Tradition and Dissent in English Christianity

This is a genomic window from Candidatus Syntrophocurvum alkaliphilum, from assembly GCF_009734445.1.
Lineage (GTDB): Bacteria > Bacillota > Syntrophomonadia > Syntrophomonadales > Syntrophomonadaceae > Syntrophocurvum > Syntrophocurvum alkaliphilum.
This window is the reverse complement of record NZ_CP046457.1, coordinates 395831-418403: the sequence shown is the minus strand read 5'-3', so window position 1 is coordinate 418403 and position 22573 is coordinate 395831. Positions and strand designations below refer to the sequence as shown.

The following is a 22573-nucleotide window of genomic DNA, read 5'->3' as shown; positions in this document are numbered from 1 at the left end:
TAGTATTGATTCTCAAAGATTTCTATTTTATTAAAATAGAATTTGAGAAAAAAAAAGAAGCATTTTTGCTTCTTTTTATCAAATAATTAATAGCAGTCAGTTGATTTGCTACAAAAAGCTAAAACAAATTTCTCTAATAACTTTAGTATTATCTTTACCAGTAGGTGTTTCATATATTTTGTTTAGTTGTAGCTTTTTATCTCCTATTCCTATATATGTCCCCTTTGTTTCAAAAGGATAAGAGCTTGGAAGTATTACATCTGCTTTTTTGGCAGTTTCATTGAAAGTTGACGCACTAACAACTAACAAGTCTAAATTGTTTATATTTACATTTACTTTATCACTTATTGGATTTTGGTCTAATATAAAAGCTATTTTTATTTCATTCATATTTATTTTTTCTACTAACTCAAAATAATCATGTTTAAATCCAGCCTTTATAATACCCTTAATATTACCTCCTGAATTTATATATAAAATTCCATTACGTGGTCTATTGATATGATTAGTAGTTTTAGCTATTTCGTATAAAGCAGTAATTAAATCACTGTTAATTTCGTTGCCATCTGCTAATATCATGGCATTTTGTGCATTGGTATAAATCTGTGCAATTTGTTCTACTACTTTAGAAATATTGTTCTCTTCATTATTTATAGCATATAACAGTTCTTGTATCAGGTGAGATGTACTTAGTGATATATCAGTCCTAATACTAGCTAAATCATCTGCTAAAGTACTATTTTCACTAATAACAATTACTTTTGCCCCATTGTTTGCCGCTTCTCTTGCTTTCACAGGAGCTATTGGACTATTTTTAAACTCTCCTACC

How different was English Christianity in the reign of Elizabeth I (1558-1603) from that of the childhood of Roger Martyn (born c.1527)? When Henry VIII was denied a divorce from his first wife Catherine of Aragon. He decided to dissolve and abolish monasteries and broke all ties with the Roman Catholic Church. Henry VIII’s motives were somewhat personal rather than religious. “King Henry VIII’s initial conflict with the Papacy was not so much religious as personal and dynastic” (John Wolffe, ‘Tradition and Dissent’, Book 2, Chapter 3, pp78). It is at this point that that the dissent from traditional Christianity began in England. Catholicism and Protestantism are both forms of Christianity the difference is that they have both interpreted the Bible and word of God differently “Christianity teaches that God exists in three forms, or persons: the father, who created the world; the son, Jesus who redeemed humankind; and the Holy Spirit, the continuing supernatural power in the life of the church”( John Wolffe, Chapter 3, Book 2 pp75) Prior to the 16th Century the importance of tradition was emphasised and the authority of the church would dictate the teachings of God through rituals and traditions. The debate was who was right. What was the correct way to practice Christianity? “Through the bible which claims to record the exact original words, or through the church which claims the ongoing divine guidance of the Holy spirit” (John Wolffe, Chapter 3, Book 2, pp 75) Catholicism traditions are based upon teachings passed down through generations. Prior to the reformation Catholicism was the religion of choice in England. The churches were based upon classic gothic architecture close to that of the medieval era, which is also where the rituals and traditions had originated from. They were lavish in design, filled with inspirational art “there was a goodly mount, made of one great tree (..) carved very artificially, with...
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